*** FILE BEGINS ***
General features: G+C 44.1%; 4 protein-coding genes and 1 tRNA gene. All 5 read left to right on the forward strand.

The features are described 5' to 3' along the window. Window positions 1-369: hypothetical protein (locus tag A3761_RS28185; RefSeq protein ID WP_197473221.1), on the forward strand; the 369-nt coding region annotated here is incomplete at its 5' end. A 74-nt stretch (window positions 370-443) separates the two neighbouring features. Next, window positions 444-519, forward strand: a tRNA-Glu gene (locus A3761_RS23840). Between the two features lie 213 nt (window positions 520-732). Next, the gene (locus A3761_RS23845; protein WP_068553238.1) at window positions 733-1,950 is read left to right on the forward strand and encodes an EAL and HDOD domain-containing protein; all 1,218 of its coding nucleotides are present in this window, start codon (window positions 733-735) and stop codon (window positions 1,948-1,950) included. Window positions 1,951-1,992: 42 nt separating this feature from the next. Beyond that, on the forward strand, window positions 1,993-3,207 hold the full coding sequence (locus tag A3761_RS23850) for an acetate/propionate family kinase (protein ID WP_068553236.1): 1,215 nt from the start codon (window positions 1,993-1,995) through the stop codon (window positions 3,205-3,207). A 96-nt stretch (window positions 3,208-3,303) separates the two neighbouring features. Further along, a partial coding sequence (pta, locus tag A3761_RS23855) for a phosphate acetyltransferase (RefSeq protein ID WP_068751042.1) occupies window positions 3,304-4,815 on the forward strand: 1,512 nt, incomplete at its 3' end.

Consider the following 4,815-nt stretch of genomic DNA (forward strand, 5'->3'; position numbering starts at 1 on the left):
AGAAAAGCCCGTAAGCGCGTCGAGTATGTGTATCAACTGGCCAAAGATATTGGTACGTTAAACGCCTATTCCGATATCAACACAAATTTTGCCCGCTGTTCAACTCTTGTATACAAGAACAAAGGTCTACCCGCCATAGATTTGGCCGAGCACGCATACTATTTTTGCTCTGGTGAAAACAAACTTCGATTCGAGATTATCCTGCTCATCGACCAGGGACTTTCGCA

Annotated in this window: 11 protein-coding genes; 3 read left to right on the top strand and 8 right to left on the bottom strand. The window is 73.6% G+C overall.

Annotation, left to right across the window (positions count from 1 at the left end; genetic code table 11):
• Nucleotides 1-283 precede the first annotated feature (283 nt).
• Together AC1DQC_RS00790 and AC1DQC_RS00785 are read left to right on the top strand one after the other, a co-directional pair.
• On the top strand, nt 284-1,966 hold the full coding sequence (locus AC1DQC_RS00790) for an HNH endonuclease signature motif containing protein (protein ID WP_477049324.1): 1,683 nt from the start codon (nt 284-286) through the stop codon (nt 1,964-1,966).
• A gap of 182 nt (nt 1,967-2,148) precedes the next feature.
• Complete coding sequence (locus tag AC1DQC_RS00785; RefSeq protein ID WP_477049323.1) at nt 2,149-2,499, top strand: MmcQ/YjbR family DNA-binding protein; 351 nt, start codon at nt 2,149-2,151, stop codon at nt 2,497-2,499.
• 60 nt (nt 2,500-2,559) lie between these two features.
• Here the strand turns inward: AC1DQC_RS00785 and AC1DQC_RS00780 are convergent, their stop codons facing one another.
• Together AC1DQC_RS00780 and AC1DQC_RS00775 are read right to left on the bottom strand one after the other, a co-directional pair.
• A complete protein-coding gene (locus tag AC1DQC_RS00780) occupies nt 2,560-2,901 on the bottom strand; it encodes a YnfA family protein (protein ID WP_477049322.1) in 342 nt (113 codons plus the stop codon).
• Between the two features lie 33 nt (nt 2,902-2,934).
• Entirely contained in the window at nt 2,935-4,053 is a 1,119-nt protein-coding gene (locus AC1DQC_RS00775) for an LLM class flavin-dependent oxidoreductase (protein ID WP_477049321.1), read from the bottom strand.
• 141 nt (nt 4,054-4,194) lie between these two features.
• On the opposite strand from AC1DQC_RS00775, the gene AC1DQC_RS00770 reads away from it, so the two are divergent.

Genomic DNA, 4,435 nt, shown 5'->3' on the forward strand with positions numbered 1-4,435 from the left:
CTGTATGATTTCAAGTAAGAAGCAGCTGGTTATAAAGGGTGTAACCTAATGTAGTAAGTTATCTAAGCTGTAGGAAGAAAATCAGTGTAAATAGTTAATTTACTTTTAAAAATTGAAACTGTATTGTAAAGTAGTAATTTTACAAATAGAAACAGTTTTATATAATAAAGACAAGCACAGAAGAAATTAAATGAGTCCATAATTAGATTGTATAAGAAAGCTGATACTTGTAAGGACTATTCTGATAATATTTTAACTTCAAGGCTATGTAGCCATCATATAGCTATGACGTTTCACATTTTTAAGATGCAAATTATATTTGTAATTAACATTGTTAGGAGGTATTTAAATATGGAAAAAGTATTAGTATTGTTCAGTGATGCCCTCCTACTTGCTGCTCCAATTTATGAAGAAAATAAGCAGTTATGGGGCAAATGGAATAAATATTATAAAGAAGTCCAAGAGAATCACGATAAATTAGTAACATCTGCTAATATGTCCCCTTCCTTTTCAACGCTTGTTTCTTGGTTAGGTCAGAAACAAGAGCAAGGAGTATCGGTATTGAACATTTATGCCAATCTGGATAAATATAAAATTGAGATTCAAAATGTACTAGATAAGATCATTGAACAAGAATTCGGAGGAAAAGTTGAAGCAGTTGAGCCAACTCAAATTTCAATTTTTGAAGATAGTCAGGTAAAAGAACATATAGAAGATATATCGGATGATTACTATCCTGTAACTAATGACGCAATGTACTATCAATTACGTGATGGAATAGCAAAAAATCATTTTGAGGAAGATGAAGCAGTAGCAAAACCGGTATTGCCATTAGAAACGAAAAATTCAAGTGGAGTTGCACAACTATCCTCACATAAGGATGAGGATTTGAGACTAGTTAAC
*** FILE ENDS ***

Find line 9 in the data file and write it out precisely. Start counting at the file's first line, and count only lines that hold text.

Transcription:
• On the top strand, nt 284-1,966 hold the full coding sequence (locus AC1DQC_RS00790) for an HNH endonuclease signature motif containing protein (protein ID WP_477049324.1): 1,683 nt from the start codon (nt 284-286) through the stop codon (nt 1,964-1,966).